How Screening Trials Helped Us Find the Best Wheat Varieties

Spoiler alert: Not all wheat varieties are great for organic conditions

Modern wheat varieties were made for high-input agriculture. Their growing success depends on the use of artificial fertilizers and pesticides. Little is known about how the same varieties grow in organic conditions.

To understand which varieties are best suited to our organic food production, we tested them with screening trials. But why do we even need different varieties?

Why do we need different varieties of wheat?

(Organic) farmers need different varieties of wheat for multiple reasons, to:

  • Increase productivity. Not all varieties react the same to their environment. Some wheat varieties achieve higher yields, while others have higher protein content in their seeds. Farmers who want to increase their productivity need to pick varieties that maximize yields, protein, and other desirable traits.
  • Broaden biodiversity. Introducing new varieties into your crop rotation is not just about increasing productivity, it also positively impacts the biodiversity on your fields. Expanding crop diversity has multiple benefits for both the ecosystem and production, including enhancing soil health, weed control, pest and disease control, nutrient cycling, and many more.
  • Keep farming sustainable in the long term. Diversifying the crop varieties you grow lowers the risk of crop failing in the long term. Keeping the same varieties in crop rotation over the years increases the chances of crops failing due to common pests and diseases, lowers their adaptation to change (some varieties can sustain draughts, other floods, no variety can sustain all), and other factors.

So, how did we find wheat varieties that unlocked those benefits?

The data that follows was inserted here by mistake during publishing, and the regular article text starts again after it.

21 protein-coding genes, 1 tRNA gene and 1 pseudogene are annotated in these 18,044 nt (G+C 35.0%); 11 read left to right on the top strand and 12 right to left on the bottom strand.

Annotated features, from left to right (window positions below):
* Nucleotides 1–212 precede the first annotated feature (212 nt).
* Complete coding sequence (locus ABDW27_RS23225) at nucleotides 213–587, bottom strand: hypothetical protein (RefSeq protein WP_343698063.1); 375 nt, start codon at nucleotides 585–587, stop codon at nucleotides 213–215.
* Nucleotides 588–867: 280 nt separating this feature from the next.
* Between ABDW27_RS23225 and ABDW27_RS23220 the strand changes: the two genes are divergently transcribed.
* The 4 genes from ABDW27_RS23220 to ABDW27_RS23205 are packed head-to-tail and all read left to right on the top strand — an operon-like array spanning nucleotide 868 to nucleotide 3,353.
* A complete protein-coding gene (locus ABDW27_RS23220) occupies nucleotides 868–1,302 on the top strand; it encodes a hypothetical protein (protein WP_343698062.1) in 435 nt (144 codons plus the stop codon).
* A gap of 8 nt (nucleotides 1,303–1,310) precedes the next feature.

The solution: Wheat screening trials

Wheat screening trials are a special type of experimental trials that help determine the best variety out of many. How did we run them?

  1. We picked 22 different wheat varieties that showed potential for successful growing in sustainable conditions.
  2. To avoid uncontrolled variability biasing our results, we grew the wheat varieties according to a randomized trial design.
  3. For each wheat variety, we collected 30+ metrics. Anything from seed protein content to resistance to Yellow stripe rust disease
  4. There are great differences between wheat varieties. Some varieties ended up producing more yield, while others were more resistant to changing conditions. To find the best trade-offs and determine the best wheat varieties, we used Cultivar Ranker – an app that helps us visualize and pick the best variety for our use cases.

Do you want free access to the Cultivar Ranker tool – to help you pick the best varieties for your use case – as it becomes available? Get in touch here.

The results: Ikona and Izalco are the winners for winter wheat!

Out of the 22 tested winter wheat varieties, Ikona and Izalco showed the best tradeoff between production quality (wet gluten, protein content, yield, hectolitre mass) and resistance to change (disease resistance, weed competition, favorable agronomic metrics like resistance to lodging, etc.). 

Winter wheat variety Ikona Izalco
Yield [t/ha] 5.6 5.7
Seed protein [%] 13.8% 13.6%
Hektoliter mass [kg/hl] 81.7 82.8
Wet gluten [%] 34.9% 31.7%
Resistance to Yellow stripe rust disease [1-9] 7 (high resistance) 5.67 (mid resistance)

As you can see, no variety is the best across every metric. For easy understanding of the above table, we highlighted better results in green color. This easily shows that Ikona has higher proteins, wet gluten, and yellow stripe rust disease resistance, while Izalco offers higher yields and hectoliter mass. 

Both varieties, however, surpassed other winter wheat varieties,, so they’ll be introduced into production fields next season.

What do we plan for the future?

For winter wheat screening trials we have two plans:

  1. Repeat the screening trials for another season. Even though we control variability with carefully designed experimental trials, sometimes the success of one variety over another is due to chance. To lower the effects of chance biasing our conclusions, we’ll repeat the same trials again to? confirm the results across two seasons. 
  2. Continuously improve our pool of organic varieties. We’ll test Izalco and Ikona against other varieties, to discover more winter wheat varieties that can successfully grow in organic agriculture and add them to our pool of organic varieties.

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